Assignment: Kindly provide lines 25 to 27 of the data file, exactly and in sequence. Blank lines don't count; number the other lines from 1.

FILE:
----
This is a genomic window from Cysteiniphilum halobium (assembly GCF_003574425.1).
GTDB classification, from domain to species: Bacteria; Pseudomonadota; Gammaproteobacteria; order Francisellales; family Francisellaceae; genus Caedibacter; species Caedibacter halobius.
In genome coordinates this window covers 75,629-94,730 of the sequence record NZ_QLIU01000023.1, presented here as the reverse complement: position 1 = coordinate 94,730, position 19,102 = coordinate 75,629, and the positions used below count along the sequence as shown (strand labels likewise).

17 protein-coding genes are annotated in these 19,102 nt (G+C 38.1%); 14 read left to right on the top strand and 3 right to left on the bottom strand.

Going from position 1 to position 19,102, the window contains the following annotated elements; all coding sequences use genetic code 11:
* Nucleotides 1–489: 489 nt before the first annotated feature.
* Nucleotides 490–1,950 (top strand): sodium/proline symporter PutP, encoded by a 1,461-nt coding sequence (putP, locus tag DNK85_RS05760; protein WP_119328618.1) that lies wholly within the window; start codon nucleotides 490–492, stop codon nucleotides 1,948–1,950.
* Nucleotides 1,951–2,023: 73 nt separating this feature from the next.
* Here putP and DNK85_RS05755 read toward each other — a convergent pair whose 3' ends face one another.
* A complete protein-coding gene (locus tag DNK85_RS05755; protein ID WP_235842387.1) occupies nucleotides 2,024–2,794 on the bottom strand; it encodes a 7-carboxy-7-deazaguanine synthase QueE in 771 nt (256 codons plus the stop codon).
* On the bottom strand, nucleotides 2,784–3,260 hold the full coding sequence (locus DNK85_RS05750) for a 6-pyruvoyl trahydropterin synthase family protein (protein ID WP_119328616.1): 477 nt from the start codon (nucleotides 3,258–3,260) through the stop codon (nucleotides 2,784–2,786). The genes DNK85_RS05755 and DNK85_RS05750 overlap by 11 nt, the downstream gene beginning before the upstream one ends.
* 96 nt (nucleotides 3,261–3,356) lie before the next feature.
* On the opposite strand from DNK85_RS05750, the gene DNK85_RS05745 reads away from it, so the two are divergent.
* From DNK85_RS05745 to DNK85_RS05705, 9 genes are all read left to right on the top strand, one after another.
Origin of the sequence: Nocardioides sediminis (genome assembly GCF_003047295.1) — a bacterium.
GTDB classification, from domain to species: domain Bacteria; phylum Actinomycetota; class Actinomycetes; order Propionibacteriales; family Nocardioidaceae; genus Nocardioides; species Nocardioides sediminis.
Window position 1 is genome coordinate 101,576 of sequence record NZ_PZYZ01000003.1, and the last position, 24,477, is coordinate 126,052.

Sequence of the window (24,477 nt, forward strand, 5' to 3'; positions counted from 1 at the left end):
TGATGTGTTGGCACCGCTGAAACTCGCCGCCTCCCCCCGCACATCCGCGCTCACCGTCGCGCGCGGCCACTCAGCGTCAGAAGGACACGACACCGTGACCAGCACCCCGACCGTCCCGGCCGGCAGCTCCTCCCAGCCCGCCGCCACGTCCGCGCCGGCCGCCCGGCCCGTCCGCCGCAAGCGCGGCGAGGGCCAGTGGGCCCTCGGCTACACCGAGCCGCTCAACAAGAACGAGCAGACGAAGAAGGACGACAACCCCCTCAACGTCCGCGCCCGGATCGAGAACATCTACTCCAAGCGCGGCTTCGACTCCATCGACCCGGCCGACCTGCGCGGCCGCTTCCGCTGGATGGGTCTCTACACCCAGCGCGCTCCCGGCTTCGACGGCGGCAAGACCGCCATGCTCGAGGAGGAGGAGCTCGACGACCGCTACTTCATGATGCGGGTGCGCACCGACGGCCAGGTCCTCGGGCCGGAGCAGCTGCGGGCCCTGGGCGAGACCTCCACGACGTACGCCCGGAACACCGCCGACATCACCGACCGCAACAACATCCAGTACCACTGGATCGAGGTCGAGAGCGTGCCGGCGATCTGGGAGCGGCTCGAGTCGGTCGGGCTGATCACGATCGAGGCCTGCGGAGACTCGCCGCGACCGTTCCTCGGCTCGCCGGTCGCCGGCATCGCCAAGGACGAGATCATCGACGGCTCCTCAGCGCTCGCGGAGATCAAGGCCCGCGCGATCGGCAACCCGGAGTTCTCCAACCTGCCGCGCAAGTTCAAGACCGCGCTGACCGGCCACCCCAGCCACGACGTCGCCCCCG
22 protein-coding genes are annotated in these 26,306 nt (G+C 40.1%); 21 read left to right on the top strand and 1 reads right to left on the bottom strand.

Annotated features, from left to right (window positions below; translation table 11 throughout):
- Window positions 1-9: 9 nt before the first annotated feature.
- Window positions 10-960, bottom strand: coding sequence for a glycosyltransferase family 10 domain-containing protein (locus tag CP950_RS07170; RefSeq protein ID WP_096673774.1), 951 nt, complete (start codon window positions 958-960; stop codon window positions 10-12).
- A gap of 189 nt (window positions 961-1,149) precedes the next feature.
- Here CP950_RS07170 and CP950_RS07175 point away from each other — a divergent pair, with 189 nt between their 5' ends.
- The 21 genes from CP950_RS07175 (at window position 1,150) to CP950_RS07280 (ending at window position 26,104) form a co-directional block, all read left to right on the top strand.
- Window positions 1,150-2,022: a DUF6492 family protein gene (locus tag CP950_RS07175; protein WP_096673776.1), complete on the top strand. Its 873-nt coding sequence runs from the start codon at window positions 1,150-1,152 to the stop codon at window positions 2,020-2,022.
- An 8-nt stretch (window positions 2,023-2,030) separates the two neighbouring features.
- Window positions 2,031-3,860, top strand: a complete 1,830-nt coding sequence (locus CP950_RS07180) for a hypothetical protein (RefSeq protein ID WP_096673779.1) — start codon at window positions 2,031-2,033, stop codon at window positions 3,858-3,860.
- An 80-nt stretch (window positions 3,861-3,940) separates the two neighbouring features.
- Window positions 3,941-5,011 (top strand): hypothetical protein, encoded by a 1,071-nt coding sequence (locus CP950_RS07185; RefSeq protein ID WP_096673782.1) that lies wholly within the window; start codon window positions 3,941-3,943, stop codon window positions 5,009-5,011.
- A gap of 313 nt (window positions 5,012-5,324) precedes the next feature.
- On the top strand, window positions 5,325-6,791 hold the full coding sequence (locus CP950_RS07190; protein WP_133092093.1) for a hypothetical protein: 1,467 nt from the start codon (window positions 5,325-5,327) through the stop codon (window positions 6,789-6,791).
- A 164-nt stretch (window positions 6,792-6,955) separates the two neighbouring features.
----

- Here CP950_RS07170 and CP950_RS07175 point away from each other — a divergent pair, with 189 nt between their 5' ends.
- The 21 genes from CP950_RS07175 (at window position 1,150) to CP950_RS07280 (ending at window position 26,104) form a co-directional block, all read left to right on the top strand.
- Window positions 1,150-2,022: a DUF6492 family protein gene (locus tag CP950_RS07175; protein WP_096673776.1), complete on the top strand. Its 873-nt coding sequence runs from the start codon at window positions 1,150-1,152 to the stop codon at window positions 2,020-2,022.